Monday, October 17, 2011


Kramnik continues on with a more combative mind set while at the chess board these days - to the enjoyment of chess fans everywhere in the world. Today's example comes to us from his win over Judit Polgar at the 15th Unive double round robin event being held in Hoogeveen Holland. This event is rated as a Category 20 event - all four participants are over the 2700 rated "sound barrier" and thus this event weighs in at the average rating of 2735. Many people have made a run at breaking through this stratospherically high rating barrier but few have ever crossed it.



We pick up just after all of the really heavy lifting has been done in this game with White to play his twenty seventh turn. To create a spacial crush against a strong opponent is the dream of every chess player. To do it against the ever tactical Judit Polgar who is rated 2701 is another matter entirely and would remain only a dream for mere chess mortals. But not to Vladimir Kramnik during round two of this double round robin event.

With the move 27. Qd4 the threats along the a1 to h8 diagonal are obvious and the way to defend only staves off the inevitable for but a short time. Given the time controls used for tournaments these days this is literally more true than I perhaps would like to admit. But for skilled hands such as Kramnik's - no matter. There is chess and chess art - the latter being timeless because of it's very nature.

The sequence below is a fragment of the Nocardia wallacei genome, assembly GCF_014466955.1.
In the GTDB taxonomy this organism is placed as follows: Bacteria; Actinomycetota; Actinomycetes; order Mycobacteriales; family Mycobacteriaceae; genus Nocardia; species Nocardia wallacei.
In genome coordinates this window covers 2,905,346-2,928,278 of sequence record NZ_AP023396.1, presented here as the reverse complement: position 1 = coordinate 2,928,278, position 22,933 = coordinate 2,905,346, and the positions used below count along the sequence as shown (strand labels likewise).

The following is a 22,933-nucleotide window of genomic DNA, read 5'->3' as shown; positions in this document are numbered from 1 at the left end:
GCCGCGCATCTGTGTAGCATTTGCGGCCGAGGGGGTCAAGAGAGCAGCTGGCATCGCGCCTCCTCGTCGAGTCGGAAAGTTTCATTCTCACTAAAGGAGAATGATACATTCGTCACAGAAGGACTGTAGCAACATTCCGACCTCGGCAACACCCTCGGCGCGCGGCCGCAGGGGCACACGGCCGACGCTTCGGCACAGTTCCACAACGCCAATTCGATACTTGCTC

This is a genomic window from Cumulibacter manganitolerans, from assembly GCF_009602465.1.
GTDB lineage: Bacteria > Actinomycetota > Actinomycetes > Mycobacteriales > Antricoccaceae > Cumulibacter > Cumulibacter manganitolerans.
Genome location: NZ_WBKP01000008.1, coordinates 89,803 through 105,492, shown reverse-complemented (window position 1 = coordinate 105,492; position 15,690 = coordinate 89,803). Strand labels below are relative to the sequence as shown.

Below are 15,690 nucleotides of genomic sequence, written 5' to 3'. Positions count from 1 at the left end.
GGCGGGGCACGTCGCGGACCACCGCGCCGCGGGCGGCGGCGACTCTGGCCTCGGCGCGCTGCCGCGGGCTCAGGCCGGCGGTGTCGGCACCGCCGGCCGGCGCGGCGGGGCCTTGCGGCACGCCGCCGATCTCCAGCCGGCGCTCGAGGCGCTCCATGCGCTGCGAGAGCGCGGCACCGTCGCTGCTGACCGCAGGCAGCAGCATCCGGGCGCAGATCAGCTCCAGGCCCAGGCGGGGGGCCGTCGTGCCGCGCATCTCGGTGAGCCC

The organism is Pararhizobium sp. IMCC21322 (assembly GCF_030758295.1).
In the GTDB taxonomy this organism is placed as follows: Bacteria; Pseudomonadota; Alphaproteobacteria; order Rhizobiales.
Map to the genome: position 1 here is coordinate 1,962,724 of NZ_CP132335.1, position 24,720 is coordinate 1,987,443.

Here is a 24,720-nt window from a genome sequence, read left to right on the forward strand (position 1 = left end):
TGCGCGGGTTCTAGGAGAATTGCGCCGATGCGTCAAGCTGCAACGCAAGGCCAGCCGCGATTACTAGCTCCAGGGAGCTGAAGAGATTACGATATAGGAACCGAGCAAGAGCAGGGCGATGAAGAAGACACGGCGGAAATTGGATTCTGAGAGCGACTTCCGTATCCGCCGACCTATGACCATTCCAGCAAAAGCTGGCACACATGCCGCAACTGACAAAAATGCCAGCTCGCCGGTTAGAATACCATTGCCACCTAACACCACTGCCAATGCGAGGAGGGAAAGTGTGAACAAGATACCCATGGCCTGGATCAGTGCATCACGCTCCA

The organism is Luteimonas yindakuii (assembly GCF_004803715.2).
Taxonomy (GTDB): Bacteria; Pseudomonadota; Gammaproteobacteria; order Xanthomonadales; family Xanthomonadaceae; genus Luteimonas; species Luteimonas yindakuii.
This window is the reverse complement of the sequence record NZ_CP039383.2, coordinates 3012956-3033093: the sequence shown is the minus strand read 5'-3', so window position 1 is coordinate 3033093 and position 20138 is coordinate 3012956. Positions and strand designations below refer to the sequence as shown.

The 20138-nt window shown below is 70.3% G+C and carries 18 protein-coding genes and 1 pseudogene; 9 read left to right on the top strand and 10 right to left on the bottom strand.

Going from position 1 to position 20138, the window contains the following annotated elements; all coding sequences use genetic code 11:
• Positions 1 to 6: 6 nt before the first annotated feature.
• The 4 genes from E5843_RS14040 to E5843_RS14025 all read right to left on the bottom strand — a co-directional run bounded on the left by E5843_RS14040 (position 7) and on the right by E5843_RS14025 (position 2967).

27. Qd4 Re5 28. Nxd6 Rcc5


Kramnik wraps things up nicely with 29. Rxe5 Rxe5 30. Nc4 Bc5 31. Qxd7 going up a piece, maintaining the crushing space advantage and still on the attack. Polgar resigned after playing the move 31. Re8 out of momentum.

If Kramnik continues to play with a free and light spirited yet focused mind for the rest of this event he could very well crash through the 2800 barrier again - perhaps even to smash it should he win most of his six games from this double round robin event. Which would, of course, be another historical event worthy of praise should Kramnik accomplish this feat. The key to this is for Kramnik to keep playing tactically at the board and to not dwell on the speed bumps that all chess players hit during tournaments - the loss that can break the stride of those thus distracted. For us mere chess mortals we are rather more used to hitting those speed bumps!

Keep on eye on this stellar event by visiting your favorite websites and mine at: or - Ja mata! - Coach Sean.


Post a Comment

<< Home